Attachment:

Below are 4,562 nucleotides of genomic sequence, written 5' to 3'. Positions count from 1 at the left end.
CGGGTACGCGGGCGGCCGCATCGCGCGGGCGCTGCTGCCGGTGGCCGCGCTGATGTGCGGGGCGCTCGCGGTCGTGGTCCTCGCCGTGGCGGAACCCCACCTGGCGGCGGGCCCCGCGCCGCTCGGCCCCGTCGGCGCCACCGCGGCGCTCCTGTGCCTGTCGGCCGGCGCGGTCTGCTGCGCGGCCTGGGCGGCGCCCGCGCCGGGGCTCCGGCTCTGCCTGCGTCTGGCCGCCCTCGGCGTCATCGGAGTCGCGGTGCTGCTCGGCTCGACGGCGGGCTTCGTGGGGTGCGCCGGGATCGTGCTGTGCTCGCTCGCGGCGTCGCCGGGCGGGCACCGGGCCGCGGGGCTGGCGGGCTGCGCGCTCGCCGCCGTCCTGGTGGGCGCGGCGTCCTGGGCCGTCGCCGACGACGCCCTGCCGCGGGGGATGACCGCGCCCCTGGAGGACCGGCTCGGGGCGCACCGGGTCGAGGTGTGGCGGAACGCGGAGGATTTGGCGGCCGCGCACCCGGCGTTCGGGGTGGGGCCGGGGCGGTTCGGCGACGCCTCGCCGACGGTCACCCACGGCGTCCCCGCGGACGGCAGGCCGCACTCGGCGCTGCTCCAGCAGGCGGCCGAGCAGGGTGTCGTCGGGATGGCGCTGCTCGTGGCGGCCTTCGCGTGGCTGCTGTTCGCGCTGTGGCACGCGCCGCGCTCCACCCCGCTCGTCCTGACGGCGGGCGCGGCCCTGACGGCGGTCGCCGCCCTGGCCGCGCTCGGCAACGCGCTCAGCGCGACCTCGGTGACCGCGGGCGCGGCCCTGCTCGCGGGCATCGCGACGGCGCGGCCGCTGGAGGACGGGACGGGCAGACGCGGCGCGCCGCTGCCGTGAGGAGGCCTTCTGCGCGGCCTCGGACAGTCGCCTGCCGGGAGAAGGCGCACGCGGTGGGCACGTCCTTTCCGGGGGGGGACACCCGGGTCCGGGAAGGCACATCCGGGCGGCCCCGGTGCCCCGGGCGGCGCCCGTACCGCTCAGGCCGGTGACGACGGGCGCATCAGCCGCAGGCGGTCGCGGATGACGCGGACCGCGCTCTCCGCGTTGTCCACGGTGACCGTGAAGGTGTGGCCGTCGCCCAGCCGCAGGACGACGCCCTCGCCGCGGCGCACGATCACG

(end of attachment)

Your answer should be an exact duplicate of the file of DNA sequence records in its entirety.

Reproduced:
Below are 4,562 nucleotides of genomic sequence, written 5' to 3'. Positions count from 1 at the left end.
CGGGTACGCGGGCGGCCGCATCGCGCGGGCGCTGCTGCCGGTGGCCGCGCTGATGTGCGGGGCGCTCGCGGTCGTGGTCCTCGCCGTGGCGGAACCCCACCTGGCGGCGGGCCCCGCGCCGCTCGGCCCCGTCGGCGCCACCGCGGCGCTCCTGTGCCTGTCGGCCGGCGCGGTCTGCTGCGCGGCCTGGGCGGCGCCCGCGCCGGGGCTCCGGCTCTGCCTGCGTCTGGCCGCCCTCGGCGTCATCGGAGTCGCGGTGCTGCTCGGCTCGACGGCGGGCTTCGTGGGGTGCGCCGGGATCGTGCTGTGCTCGCTCGCGGCGTCGCCGGGCGGGCACCGGGCCGCGGGGCTGGCGGGCTGCGCGCTCGCCGCCGTCCTGGTGGGCGCGGCGTCCTGGGCCGTCGCCGACGACGCCCTGCCGCGGGGGATGACCGCGCCCCTGGAGGACCGGCTCGGGGCGCACCGGGTCGAGGTGTGGCGGAACGCGGAGGATTTGGCGGCCGCGCACCCGGCGTTCGGGGTGGGGCCGGGGCGGTTCGGCGACGCCTCGCCGACGGTCACCCACGGCGTCCCCGCGGACGGCAGGCCGCACTCGGCGCTGCTCCAGCAGGCGGCCGAGCAGGGTGTCGTCGGGATGGCGCTGCTCGTGGCGGCCTTCGCGTGGCTGCTGTTCGCGCTGTGGCACGCGCCGCGCTCCACCCCGCTCGTCCTGACGGCGGGCGCGGCCCTGACGGCGGTCGCCGCCCTGGCCGCGCTCGGCAACGCGCTCAGCGCGACCTCGGTGACCGCGGGCGCGGCCCTGCTCGCGGGCATCGCGACGGCGCGGCCGCTGGAGGACGGGACGGGCAGACGCGGCGCGCCGCTGCCGTGAGGAGGCCTTCTGCGCGGCCTCGGACAGTCGCCTGCCGGGAGAAGGCGCACGCGGTGGGCACGTCCTTTCCGGGGGGGGACACCCGGGTCCGGGAAGGCACATCCGGGCGGCCCCGGTGCCCCGGGCGGCGCCCGTACCGCTCAGGCCGGTGACGACGGGCGCATCAGCCGCAGGCGGTCGCGGATGACGCGGACCGCGCTCTCCGCGTTGTCCACGGTGACCGTGAAGGTGTGGCCGTCGCCCAGCCGCAGGACGACGCCCTCGCCGCGGCGCACGATCACG